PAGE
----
Can I sue my former employer, he is blacklisting me

Asked over 1 year ago - Folsom, CA

I resigned from a management position at company 1 four years ago and started my own firm, company 2 ,I was a top employee at company 1 with great reviews. I had to close my firm in 2012. I am now seeking employment with another firm company 3. Company 1 is a large national company , I recently applied and was almost hired at company 3 I was very qualified . My last boss at company 1 is telling company 3 not to hire me, company 1 is company 3 biggest customer, can I win this battle ? I am more then qualified, company 1 is making it hard for me to find a job in the industry because they are connected with everyone in he industry

Attorney answers (3)

  1. Michael Robert Kirschbaum

    Contributor Level 20

    3

    Lawyers agree

    Answered . The answer to your question depends on what the former is saying about you and why they are saying it. It is unlawful to "blackball" a former employee but to be successful in such cases,you must be able t prove that the employer is proving prospective employers with false facts about you for the purpose of preventing you from becoming employed. You will need to review the specific facts with an experienced employment law attorney in order to obtain an information legal opinion and assess your rights and obligations.

    They say you get what you pay for, and this response is free, so take it for what it is worth. This is my opinion... more
  2. Christine C McCall

    Pro

    Contributor Level 20

    2

    Lawyers agree

    1

    Answered . These are very tough cases. I assume that all of your instincts and info are correct. This really is what is happening. And it is despicable conduct. But how to prove?

    Company 3 wants no part of this fight. They will never get cross-wise with Company 1 over you. They have been very careful in their records and documents. Company 1 has made no records or documents that evidence a concerted effort and plan against you. Black-balling almost always occurs informally and without tangible evidence. That is partly why it is so reprehensible and invidious.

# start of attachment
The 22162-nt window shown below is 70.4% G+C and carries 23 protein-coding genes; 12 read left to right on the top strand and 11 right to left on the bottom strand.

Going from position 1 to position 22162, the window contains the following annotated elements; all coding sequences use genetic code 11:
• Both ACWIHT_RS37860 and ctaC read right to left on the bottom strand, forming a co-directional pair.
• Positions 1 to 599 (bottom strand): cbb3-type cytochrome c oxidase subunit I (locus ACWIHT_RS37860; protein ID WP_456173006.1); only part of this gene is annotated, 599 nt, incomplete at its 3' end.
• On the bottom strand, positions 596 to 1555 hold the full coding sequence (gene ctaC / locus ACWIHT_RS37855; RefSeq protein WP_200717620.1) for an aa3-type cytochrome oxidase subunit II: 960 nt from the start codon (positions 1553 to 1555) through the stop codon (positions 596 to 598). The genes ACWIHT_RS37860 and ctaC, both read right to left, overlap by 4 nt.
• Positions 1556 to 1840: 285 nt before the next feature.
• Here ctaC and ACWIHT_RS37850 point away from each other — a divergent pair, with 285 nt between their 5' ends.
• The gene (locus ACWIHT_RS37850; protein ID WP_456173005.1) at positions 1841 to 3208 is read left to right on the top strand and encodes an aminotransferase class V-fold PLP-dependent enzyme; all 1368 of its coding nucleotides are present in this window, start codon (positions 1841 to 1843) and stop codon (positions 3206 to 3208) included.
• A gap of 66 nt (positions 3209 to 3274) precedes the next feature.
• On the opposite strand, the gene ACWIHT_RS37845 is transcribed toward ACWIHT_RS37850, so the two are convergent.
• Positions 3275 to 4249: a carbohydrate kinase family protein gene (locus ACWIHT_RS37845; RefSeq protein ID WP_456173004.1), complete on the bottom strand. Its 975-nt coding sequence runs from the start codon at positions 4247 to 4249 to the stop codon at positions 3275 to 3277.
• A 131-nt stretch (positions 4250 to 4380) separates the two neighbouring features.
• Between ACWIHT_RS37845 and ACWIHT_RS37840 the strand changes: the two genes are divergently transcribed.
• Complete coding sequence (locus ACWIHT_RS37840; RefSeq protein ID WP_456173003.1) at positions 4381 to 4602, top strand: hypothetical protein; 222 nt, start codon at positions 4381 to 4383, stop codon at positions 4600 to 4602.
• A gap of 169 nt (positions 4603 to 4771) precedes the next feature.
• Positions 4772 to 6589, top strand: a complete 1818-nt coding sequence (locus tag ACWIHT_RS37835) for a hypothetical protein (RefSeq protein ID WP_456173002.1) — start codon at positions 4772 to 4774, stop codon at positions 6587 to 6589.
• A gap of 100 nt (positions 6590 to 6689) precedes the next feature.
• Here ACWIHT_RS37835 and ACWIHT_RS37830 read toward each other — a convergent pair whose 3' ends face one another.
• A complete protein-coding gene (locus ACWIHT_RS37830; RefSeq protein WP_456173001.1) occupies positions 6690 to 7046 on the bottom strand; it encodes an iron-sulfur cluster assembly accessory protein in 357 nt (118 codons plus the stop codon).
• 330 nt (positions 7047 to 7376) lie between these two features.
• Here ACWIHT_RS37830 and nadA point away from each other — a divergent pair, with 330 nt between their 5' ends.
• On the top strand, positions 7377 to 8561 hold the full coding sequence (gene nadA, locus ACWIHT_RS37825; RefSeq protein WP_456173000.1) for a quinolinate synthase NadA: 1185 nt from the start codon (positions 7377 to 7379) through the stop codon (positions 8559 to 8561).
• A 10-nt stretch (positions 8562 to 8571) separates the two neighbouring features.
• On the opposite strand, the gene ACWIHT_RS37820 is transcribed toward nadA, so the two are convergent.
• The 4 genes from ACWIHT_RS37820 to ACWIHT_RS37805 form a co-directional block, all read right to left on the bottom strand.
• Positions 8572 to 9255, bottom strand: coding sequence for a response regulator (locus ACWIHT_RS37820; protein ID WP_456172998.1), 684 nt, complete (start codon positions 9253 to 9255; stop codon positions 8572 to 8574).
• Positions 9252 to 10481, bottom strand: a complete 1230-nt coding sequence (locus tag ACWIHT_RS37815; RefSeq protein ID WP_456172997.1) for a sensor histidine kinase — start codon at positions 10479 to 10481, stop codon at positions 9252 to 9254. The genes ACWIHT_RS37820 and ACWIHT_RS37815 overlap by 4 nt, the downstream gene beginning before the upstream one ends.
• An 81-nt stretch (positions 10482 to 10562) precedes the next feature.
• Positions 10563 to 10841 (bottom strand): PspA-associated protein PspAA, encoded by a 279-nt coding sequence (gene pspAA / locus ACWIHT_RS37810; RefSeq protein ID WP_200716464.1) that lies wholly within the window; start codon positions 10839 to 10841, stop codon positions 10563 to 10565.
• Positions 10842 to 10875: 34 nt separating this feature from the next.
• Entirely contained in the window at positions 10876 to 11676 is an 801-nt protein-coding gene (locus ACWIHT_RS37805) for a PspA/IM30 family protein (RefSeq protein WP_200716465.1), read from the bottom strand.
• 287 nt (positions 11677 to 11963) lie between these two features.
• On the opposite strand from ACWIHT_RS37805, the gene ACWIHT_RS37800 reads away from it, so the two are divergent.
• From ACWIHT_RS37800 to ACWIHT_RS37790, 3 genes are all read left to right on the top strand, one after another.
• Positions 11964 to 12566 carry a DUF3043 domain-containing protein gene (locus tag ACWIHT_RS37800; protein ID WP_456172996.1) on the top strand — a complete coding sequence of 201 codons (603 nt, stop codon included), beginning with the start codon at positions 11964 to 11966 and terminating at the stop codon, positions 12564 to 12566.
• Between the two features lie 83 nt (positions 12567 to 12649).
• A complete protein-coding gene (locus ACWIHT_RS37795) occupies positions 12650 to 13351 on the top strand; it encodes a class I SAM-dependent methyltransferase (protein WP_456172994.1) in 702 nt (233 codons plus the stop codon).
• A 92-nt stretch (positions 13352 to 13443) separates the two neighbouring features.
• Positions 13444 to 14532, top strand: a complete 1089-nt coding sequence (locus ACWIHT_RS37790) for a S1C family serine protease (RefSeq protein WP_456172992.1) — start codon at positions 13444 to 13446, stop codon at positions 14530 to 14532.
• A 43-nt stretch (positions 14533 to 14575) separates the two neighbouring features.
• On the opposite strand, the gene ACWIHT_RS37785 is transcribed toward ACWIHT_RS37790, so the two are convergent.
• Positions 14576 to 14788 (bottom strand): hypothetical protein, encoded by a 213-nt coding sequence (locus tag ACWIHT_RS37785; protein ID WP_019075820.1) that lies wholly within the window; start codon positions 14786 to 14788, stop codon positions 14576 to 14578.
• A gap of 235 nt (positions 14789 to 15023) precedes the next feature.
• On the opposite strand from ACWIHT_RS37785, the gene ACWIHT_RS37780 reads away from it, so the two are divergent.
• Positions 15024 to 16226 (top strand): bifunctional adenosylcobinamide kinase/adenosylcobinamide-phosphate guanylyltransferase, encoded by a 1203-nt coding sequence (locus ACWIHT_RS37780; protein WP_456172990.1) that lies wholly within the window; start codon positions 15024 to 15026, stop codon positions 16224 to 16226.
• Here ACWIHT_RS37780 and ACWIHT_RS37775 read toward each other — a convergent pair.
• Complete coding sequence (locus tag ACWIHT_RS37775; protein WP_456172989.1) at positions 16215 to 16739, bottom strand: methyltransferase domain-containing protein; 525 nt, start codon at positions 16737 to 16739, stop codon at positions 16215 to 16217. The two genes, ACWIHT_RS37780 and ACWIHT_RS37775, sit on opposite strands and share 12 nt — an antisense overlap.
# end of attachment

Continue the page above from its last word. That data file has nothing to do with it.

Of course you should talk with a skilled and experienced litigator. Find one who won't hesitate to spend some serious $$$ in pre-lawsuit investigation. Perhaps some subterfuge inquiries can be set up to allow Company 1 to repeat its unlawful conduct, and that may be the key that unlocks some proof.

    This will be hard, but with skilled legal assistance it may be successful. Your very next step is serious and specific consultation about your specific facts with a few really good lawyers in this field.

    I wish you success.

    My responses to questions on Avvo are never intended as legal advice and must not be relied upon as legal advice.... more
  3. Marilynn Mika Spencer

    Contributor Level 20

    Answered . Mr. Kirschbaum and Ms. McCall have provided excellent guidance, with which I completely agree. Your best bet is to consult with one or more experienced employment law attorneys with whom you can discuss the details of your situation to see if you have a defamation claim or a claim for tortious interference with prospective economic advantage. Also, there are companies you or an attorney can hire to try to find out exactly what your former employer is saying about you. Finally, an attorney may be able to negotiate a resolution without litigation.

    To find a plaintiffs employment attorney in California, please go to the web site of the California Employment Lawyers Association (CELA). CELA is the largest and most influential bar association in the state for attorneys who represent working people. The web site is www.cela.org. Click on "Find a CELA Member" and you can search by location and practice area. Many CELA attorneys represent clients throughout the state.

    I hope you can resolve your situation and wish you the best.

    twitter.com/MikaSpencer *** All legal actions have time limits, called statutes of limitation. If you miss the... more

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